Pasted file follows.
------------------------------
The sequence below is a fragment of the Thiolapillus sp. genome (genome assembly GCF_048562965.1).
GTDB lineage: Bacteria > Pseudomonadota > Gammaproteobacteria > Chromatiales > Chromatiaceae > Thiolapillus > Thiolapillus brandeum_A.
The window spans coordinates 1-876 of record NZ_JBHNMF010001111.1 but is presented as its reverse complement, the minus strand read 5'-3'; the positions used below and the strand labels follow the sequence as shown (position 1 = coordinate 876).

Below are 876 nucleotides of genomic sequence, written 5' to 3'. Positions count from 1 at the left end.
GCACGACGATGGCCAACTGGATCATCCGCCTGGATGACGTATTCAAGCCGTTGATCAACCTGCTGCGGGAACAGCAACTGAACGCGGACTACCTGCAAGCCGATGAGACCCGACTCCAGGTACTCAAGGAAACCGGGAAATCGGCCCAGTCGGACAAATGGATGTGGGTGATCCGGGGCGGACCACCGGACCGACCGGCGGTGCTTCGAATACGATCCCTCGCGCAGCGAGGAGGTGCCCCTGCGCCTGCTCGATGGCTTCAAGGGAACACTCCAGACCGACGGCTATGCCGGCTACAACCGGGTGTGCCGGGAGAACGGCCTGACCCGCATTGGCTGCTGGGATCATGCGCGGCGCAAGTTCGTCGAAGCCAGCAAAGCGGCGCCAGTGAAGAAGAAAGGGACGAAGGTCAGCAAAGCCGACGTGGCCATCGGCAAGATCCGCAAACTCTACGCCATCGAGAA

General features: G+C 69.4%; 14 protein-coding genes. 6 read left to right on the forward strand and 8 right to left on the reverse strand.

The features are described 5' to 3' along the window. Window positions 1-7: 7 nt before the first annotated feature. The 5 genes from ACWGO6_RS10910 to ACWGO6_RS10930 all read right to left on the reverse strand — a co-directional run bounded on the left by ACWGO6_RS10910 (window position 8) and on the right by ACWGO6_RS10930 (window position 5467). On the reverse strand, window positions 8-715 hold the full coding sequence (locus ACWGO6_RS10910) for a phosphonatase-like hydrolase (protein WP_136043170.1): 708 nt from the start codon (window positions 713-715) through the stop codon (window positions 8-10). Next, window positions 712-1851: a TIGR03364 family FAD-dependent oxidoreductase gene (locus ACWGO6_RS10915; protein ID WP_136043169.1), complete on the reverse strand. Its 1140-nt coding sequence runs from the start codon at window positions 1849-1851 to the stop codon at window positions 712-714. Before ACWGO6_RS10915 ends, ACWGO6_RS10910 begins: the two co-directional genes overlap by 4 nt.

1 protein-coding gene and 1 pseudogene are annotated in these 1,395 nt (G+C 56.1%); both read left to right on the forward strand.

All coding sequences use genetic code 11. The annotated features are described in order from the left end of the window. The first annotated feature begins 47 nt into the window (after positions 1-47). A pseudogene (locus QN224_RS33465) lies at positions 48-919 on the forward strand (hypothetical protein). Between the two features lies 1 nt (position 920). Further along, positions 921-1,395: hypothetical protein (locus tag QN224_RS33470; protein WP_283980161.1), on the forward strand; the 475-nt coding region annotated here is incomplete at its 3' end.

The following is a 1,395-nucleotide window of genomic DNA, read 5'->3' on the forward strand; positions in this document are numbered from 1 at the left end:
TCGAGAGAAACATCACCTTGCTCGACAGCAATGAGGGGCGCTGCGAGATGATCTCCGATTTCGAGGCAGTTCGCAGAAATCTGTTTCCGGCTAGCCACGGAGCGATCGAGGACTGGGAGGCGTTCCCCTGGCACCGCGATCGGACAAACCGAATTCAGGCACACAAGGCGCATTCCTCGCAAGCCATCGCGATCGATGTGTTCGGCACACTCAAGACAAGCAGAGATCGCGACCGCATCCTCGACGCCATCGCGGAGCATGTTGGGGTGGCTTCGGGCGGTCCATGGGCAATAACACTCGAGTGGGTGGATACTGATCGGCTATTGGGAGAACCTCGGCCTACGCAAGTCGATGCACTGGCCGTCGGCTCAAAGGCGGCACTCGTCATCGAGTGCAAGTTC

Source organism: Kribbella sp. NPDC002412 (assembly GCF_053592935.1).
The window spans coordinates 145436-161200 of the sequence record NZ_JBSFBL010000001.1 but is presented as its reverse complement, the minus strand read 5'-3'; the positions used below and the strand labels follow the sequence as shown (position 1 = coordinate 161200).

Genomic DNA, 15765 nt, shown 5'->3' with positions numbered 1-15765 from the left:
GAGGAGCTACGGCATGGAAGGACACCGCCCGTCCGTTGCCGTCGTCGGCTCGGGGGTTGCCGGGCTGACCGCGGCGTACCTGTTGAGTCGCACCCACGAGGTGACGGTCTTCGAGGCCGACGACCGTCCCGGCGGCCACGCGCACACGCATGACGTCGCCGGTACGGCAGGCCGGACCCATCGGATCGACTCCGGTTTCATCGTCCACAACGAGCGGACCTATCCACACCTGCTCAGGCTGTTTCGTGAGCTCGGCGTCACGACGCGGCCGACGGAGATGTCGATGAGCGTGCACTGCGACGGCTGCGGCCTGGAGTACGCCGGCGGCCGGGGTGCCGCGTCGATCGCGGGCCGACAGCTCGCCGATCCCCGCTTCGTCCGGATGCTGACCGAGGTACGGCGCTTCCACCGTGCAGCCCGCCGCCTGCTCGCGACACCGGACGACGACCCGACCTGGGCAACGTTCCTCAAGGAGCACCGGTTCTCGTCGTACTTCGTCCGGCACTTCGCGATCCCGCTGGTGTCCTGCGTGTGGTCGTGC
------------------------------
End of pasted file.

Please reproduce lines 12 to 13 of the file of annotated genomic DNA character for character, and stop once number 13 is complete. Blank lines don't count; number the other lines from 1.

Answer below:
Source organism: Kribbella sp. NPDC002412 (assembly GCF_053592935.1).
The window spans coordinates 145436-161200 of the sequence record NZ_JBSFBL010000001.1 but is presented as its reverse complement, the minus strand read 5'-3'; the positions used below and the strand labels follow the sequence as shown (position 1 = coordinate 161200).